Can you elaborate on the "various reasons" that people argue for-profit entrepreneurship is less promising than nonprofit entrepreneurship or provide any pointers on reading material? I haven't run across these arguments.ben_kuhn on We're Lincoln Quirk & Ben Kuhn from Wave, AMA!
What are common failure cases/traps to avoid
I don't know about "most common" as I think it varies by company, but the worst one for me was allowing myself to get distracted by problems that were more rewarding in the short term, but less important or leveraged. I wrote a bit about this in Attention is your scarcest resource.
How much should I be directly coding vs "architecting" vs process management
Related to the above, you should never be coding anything that's even remotely urgent (because it'll distract you too much from non-coding problems). For the first while, you should probably try not to code at all because learning how not to suck as a manager will be more than full-time. Later, it's reasonable to work in "important but not urgent" stuff in your slack time, as long as you have the discipline not to get distracted by it.
Architecting vs process management depends on what your problems are, what kind of leader you want to be and what you can delegate to other people.
How do I approach hiring?
If you are hiring, hiring is your #1 priority and you should spend as much time and attention on it as is practical. Hiring better people has a magical way of solving many of your other problems.
Hiring can also be really demoralizing (because you are constantly rejecting people and/or being rejected), so it's hard to have the conviction to put more effort into it until you've seen firsthand how much of a difference it makes.
For me, the biggest hiring improvement was getting our final interview to a point where I was quite confident that anyone who passed it would be a good engineer at Wave. This took many iterations, but lowering the risk of a bad hire meant that (a) I wasn't distracted by stressing out about tricky hire/no-hire decisions, (b) we could indiscriminately put people through our hiring funnel and trust that the process would come to a reasonable verdict. After this change, our 10th-percentile hire has been about as good as our 50th-percentile hire previously, and we went from 4 engineers to 25 in a bit over a year.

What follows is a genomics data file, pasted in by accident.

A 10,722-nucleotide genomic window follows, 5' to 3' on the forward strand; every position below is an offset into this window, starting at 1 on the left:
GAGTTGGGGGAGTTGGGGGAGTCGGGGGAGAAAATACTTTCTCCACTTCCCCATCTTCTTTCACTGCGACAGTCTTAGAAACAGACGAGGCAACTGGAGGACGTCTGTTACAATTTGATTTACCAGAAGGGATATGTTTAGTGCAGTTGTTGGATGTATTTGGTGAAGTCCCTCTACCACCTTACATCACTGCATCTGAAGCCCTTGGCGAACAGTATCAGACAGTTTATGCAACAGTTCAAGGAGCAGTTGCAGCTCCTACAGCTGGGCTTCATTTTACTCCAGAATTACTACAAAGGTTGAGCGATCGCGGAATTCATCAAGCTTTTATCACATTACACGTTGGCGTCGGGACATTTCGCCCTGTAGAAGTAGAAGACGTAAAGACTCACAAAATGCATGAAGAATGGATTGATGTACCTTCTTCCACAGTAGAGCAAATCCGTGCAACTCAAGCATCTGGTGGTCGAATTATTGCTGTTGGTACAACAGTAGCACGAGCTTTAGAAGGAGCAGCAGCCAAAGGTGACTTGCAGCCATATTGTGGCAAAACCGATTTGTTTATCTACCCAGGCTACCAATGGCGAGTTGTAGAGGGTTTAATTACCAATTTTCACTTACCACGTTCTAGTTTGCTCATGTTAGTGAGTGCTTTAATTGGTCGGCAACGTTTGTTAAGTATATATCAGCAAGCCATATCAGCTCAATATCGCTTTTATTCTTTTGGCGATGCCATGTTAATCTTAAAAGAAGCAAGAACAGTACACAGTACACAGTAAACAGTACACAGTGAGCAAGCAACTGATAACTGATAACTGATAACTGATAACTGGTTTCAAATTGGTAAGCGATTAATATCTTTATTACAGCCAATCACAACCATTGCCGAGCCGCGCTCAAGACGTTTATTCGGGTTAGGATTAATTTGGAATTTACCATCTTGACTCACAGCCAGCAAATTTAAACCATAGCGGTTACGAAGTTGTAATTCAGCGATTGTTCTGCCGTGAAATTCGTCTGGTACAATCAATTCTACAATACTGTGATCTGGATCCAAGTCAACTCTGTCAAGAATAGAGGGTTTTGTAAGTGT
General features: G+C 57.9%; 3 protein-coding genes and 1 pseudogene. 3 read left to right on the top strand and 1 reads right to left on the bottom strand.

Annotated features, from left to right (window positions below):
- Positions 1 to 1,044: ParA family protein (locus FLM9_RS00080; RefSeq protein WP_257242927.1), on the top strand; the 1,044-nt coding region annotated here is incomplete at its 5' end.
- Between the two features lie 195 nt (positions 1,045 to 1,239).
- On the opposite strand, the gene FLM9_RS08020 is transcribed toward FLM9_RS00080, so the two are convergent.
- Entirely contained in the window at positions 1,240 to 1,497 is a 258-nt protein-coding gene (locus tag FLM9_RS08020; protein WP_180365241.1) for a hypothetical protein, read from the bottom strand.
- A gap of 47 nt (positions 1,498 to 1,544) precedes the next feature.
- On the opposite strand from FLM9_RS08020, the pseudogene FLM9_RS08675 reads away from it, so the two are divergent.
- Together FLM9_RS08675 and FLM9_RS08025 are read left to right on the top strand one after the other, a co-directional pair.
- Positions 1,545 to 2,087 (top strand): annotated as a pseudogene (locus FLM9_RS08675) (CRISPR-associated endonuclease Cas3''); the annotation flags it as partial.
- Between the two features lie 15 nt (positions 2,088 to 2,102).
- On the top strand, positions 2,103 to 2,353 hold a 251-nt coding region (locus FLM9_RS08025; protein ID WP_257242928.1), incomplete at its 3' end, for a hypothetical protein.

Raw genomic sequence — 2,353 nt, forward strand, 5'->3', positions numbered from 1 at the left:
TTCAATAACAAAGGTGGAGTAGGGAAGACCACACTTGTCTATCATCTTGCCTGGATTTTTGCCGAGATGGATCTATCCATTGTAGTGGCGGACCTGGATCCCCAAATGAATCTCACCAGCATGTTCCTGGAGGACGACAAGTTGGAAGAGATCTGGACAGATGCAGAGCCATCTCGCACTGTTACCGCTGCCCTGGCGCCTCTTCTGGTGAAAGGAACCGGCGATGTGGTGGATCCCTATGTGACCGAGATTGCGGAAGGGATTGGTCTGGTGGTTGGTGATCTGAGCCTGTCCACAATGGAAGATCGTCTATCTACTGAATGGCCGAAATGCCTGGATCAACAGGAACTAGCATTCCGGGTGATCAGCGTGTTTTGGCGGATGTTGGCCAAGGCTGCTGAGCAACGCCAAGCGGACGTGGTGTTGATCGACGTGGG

I expect the exact same thing goes for investing in people once you've hired them, but I'm not as good at that yet so don't have concrete advice.
Just generally, what would you have imparted on past-you?
Thanks for writing, I really enjoyed reading this and it makes me feel happy that you found the EA Student Summit so valuable! :)ofer on N-95 For All: A Covid-19 Policy Proposal
Other than governments' willingness to pay, I think another important factor here is the popular stance that it would be immoral for manufacturers to sell respirators at a price that is substantially above marginal cost (regardless of market price). Maybe if manufacturers were "allowed" to sell respirators for $3 (without a major PR/regulatory risk) their marginal profit would be x20 larger than normal, and would draw major investments and efforts into manufacturing respirators.
[EDIT: In support of this, consider the following (from 3M's website, dated 2020-03-31): "3M has not changed the prices we charge for 3M respirators as a result of the COVID-19 outbreak."]
It is now 7 months later, and you still generally cannot buy N-95 masks.
I'm not sure what you mean by "cannot buy". The question is at what price it is feasible to buy good respirators. (I think at ~8-11 USD per respirator it's probably possible to buy good respirators, at least in the US and Israel).halstead on N-95 For All: A Covid-19 Policy Proposal
Thanks for this - really interesting post! A quick point on the moral hazard worry. I think there is a confusion in many moral hazard arguments between (1) "this intervention would increase risky behaviour", and (2) "this intervention would increase risky behaviour, which would thereby make the net benefits of the intervention too low to be worthwhile or even negative". (2) is the one we should be worried about - in other places, I have tried to call this a 'pernicious moral hazard' to distinguish it from (1) as it is easy to move to quickly from showing that there is a moral hazard to showing that the intervention is a bad idea.
While it is possible that widespread use of N-95 masks would increase risky behaviour, it also seems very unlikely to make the net benefits of the intervention not worthwhile. I have looked at several real world examples of moral hazards and struggled to find a case where the moral hazard effects made the intervention not worthwhile. (One possible exception is improvements in the quality of american football helmets which enabled people to tackle other players with their head, which led to extra concussions.) It doesn't seem plausible that what you propose is a pernicious moral hazard